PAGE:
It is a bright, sunny morning and I am out for another training run. I reach a narrow point in the road and ahead of me, I can see three people walking side-by-side, blocking the path ahead. None are wearing a mask. I have three options: Turn around, head straight for them in the hope they will disperse or look for somewhere to take cover.
Fortunately, I see a gap in a hedge just ahead, so I decide on option three: I stop and jump through the opening onto a nearby field. As someone living with blood cancer and currently receiving treatment, keeping a safe distance is not just about ‘social distancing’, it is about life and death. As the people pass, they give me a strange look. I doubt it even occurs to them that over two million people in this country are classed as “clinically extremely vulnerable”.
When Boris Johnston announced that all Covid restrictions would be lifted on July 19, I doubt it occurred to him either. He never once mentioned the 500,000 people in Britain who are immunocompromised, of which 230,000 are living with blood cancer. Sadly, I was not surprised.
Ever since the Covid briefings began, people with blood cancer have rarely, if ever, been mentioned.
All along the Covid crisis, the Government has been sending mixed messages, backtracking, and creating confusion about what people should do to protect themselves and others.
Recently, speaking on the Lorraine Show, Nicola Mendelsohn, the vice President of Facebook who is also living with blood cancer, called us the “forgotten victims” of Covid. We, more than most, want the Government to take the lead in keeping people safe and lifting restrictions gradually, but only when it is safe to do so. By putting the responsibility on individuals, he is making it harder in the long-term for us all to get our life back. Worse still, he has risked the lives of thousands of clinically extremely vulnerable people. We need to address, and counteract the harmful effects of Monday’s
message by addressing the following:
People with blood cancer and vaccines: The vaccine rollout has been one of the few success stories and I was happy to receive my second vaccination. However, following a test I learned that I had no antibodies against Covid. Early evidence has shown that the vaccines are not as effective for immunocompromised people, but many are unaware of this. Making sure they’re vaccinated remains vital, but the lack of clear communications has put their lives needlessly at risk. For that reason, we urgently need the Government and NHS to write to all immunocompromised people to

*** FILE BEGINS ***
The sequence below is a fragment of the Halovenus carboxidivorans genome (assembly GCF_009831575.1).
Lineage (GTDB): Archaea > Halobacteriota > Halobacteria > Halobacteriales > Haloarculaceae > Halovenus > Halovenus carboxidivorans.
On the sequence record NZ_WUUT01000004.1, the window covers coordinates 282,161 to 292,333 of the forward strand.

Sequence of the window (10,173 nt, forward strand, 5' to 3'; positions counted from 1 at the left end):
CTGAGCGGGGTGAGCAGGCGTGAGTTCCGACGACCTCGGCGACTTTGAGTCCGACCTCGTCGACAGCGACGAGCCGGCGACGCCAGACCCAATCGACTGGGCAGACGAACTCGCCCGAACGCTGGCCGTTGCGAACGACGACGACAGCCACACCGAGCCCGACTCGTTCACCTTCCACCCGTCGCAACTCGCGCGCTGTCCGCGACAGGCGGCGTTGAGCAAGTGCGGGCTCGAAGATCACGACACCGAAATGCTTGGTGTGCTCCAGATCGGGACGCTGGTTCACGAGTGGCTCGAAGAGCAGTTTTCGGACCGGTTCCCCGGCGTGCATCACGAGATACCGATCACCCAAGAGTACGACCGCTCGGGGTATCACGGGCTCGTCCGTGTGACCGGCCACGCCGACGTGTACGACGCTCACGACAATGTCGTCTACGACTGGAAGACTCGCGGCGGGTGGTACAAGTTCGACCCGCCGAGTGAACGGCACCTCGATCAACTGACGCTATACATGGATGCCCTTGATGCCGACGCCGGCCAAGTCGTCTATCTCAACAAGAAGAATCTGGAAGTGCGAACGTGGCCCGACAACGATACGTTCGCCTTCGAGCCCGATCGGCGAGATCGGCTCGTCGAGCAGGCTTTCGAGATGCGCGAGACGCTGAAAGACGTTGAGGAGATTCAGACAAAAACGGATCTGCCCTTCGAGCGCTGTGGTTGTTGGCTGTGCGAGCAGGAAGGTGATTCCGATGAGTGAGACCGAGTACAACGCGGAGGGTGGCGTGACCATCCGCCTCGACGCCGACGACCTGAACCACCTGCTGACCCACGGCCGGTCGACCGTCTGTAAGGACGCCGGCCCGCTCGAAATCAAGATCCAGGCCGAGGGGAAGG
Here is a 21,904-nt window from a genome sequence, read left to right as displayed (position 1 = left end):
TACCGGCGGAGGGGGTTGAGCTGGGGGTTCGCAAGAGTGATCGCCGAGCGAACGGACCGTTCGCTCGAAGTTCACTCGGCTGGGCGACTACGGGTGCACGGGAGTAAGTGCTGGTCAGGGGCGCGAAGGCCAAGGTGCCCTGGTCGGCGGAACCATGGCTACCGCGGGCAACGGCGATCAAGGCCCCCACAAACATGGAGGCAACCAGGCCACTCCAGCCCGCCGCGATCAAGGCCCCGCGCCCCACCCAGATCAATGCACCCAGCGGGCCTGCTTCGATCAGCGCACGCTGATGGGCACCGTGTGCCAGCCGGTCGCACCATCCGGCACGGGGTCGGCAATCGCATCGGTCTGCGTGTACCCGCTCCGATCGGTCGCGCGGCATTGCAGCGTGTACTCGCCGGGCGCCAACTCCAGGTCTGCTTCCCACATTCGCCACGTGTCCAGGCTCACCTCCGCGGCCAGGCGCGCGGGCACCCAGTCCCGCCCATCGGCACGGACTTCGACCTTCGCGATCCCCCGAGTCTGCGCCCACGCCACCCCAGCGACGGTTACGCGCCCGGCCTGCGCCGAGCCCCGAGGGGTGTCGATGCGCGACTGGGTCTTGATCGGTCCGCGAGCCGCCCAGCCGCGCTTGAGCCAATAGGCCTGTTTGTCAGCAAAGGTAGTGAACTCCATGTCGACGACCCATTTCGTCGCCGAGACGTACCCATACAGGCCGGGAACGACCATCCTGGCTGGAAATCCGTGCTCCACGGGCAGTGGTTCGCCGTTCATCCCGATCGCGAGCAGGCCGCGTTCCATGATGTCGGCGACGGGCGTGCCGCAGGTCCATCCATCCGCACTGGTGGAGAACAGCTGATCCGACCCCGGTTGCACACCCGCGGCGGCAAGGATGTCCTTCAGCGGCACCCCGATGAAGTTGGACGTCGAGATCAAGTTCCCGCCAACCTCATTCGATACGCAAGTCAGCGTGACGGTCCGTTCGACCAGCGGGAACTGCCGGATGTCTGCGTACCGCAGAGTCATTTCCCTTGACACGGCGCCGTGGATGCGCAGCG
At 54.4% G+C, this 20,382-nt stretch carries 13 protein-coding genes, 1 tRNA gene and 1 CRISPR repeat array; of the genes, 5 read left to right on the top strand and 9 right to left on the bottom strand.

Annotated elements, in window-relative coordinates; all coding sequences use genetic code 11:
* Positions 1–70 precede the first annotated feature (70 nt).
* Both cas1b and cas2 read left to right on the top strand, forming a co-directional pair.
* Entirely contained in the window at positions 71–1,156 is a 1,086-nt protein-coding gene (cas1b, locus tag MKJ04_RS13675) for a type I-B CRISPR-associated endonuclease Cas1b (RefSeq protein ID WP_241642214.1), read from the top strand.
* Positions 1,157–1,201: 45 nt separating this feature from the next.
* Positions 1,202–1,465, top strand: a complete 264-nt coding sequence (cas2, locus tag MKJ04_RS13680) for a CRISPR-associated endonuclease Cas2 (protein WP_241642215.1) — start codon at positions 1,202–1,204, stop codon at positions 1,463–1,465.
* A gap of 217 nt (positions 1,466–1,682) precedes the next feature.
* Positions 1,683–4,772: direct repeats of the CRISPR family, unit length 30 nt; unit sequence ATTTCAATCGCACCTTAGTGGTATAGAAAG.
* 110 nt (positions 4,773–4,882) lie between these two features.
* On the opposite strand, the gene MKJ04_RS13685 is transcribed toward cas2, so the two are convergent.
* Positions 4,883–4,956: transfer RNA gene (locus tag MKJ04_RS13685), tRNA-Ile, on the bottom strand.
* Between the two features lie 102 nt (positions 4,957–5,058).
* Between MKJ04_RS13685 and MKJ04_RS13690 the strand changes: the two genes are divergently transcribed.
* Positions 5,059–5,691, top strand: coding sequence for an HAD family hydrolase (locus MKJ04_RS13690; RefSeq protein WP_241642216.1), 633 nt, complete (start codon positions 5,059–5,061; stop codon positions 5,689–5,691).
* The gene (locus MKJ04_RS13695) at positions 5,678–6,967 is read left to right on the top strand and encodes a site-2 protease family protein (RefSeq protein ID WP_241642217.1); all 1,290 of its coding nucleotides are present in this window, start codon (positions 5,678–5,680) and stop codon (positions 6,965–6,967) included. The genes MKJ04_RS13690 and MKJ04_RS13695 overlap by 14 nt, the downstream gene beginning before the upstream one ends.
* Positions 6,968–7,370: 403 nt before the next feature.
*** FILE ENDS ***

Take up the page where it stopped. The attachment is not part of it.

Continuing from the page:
inform them of this, so they understand their level of risk.
Mask Wearing: By giving a blank cheque for people to stop wearing masks, Boris Johnson has failed in his duty to protect vulnerable people. A simple thing everyone can do to protect people with blood cancer is keep wearing a mask and keep your distance from people you do not know, as there is no way of knowing if the person next to you has a compromised immune system. We urgently need the Government to communicate the need to protect people with blood cancer by wearing a mask.
Financial Support: Many people with blood cancer continue to shield, and we desperately want life to get back to normal as soon as possible. However, the removal of restrictions will mean many will be pressured to return to workplaces that are not Covid-safe. Therefore, while the infection rate is high, we need the Government to financially support people with blood cancer who cannot work from home, especially those who work in busy workplaces.
I support a return to normal life as soon as possible, but it must be based on a gradual and careful removal of restrictions based on evidence, a policy which seems to have been discarded.
As a supporter of Blood Cancer UK, normal life for me will be helping raise much needed funding by running at the Leeds 10K (with NHS staff at the hospital where I have my treatment, Leeds St James’s hospital), followed by the Great North Run the following week.
Potentially, it will be one of the most inspirational weeks of my life. But the “Freedom Day” announcement shatters confidence that it will be safe to take part. The same argument applies to other areas of life. We need to be confident that the virus is under control, that the risks for immunocompromised people have been considered.
People need to be confident that they are not risking their lives in public transport or visiting a restaurant. Older people need to be confident that relatives can safely visit them. Parents need to be confident that their children will not contract Covid at school.
The message from Boris Johnson was: “If not now, then when?”, is the wrong question to ask. It should be: “Why not later?” By removing the restrictions overnight, he has increased the chances of further restrictions having to be reimposed in the future. Nobody wants this. In the meantime, I will continue to train in the hope that by September, common sense and clear guidance will prevail.
David Lauder is 63 years old and lives in York.
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